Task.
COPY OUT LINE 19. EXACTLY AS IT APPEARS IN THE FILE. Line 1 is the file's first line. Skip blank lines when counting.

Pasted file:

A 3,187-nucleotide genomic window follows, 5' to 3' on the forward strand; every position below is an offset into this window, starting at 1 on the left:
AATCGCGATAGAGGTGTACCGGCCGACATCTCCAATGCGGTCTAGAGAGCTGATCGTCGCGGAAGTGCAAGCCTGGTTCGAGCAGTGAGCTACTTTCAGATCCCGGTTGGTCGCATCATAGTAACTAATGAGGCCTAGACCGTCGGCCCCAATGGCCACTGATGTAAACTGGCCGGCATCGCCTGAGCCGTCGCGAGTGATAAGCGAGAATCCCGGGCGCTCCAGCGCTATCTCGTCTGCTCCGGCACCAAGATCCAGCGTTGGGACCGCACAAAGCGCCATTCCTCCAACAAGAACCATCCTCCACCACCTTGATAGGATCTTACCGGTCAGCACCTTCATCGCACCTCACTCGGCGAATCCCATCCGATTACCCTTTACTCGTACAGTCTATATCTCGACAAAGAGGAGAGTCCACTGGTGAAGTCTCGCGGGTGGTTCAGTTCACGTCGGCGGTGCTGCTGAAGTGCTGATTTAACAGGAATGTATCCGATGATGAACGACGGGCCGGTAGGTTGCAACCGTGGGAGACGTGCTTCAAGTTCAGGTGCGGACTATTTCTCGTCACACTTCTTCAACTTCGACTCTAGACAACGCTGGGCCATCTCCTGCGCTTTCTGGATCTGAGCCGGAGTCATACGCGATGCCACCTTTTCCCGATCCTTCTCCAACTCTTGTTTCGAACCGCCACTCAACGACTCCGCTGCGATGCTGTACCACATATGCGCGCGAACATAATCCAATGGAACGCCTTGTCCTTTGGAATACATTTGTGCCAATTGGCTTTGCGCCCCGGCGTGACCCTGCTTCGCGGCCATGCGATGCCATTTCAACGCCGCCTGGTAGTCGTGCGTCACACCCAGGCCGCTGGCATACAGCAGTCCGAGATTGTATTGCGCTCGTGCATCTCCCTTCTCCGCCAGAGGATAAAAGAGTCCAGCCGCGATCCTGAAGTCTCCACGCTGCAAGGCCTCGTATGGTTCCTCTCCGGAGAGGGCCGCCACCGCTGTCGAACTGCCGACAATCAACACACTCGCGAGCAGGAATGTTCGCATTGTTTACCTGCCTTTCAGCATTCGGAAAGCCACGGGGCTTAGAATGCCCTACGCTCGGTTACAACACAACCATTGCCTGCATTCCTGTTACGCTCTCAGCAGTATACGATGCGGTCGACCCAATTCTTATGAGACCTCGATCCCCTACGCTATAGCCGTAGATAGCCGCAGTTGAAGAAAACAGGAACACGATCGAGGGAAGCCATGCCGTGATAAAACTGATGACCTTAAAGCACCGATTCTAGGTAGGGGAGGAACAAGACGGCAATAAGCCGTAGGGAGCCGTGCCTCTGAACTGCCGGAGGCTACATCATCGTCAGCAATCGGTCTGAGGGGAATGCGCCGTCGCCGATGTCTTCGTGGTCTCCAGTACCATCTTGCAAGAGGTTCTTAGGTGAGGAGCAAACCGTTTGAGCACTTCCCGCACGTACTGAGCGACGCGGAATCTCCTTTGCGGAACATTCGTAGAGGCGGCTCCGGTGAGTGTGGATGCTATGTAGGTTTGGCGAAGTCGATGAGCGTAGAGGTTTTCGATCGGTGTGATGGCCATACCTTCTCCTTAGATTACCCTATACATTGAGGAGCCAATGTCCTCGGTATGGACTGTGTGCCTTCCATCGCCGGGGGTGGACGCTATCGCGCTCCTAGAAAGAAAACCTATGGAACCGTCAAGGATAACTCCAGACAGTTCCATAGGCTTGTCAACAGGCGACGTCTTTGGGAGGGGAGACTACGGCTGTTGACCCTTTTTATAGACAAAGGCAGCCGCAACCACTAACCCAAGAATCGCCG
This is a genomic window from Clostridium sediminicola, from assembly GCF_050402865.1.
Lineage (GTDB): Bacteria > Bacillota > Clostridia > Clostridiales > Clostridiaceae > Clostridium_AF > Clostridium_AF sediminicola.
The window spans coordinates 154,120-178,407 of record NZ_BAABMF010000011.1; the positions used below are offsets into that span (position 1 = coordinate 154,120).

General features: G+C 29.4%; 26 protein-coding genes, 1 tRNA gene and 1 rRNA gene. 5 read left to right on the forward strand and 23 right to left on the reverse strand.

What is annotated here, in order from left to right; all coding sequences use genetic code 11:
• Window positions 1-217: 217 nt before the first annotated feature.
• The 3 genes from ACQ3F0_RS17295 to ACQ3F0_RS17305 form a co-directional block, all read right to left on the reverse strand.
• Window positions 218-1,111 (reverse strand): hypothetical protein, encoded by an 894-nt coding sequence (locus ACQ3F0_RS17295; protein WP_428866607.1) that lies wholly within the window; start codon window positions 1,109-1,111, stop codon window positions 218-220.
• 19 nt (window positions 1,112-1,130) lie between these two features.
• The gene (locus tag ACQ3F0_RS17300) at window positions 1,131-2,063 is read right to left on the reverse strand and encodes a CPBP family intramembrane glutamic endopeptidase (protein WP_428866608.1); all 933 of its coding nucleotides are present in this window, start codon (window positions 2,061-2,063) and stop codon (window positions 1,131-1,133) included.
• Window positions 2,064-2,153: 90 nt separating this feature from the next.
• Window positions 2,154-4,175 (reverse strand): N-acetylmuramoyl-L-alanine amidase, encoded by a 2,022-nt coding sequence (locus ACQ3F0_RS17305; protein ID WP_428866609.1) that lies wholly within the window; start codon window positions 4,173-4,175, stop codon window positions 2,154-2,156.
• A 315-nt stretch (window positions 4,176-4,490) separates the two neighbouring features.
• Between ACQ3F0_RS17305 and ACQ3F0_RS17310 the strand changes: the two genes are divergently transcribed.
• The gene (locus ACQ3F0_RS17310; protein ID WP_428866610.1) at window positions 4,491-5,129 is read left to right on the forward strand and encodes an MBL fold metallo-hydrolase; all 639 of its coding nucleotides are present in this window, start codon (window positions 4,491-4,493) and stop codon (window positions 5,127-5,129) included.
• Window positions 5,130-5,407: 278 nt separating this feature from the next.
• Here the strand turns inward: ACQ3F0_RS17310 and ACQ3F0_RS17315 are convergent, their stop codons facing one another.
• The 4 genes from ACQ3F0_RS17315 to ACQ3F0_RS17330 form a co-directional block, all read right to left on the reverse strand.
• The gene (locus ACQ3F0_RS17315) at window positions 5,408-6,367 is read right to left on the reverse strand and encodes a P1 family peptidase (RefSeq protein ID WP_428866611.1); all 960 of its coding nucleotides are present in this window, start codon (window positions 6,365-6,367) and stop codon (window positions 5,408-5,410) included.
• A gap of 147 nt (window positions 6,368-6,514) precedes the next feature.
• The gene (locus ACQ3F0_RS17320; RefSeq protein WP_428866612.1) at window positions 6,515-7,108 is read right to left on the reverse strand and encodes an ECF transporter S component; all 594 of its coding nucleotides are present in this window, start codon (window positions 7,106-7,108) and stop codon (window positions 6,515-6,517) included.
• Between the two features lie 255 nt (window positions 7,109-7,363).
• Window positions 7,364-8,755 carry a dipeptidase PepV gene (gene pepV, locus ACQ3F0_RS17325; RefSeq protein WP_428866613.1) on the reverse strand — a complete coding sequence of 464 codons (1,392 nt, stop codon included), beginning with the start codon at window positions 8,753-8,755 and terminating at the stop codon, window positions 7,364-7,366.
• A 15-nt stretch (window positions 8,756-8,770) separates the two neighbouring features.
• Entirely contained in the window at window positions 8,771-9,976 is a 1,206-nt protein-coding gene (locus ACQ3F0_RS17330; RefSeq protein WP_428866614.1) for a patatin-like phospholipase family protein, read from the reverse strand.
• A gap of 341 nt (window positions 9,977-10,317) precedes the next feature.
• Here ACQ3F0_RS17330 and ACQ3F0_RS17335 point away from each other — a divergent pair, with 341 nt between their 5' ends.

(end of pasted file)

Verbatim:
• Here the strand turns inward: ACQ3F0_RS17310 and ACQ3F0_RS17315 are convergent, their stop codons facing one another.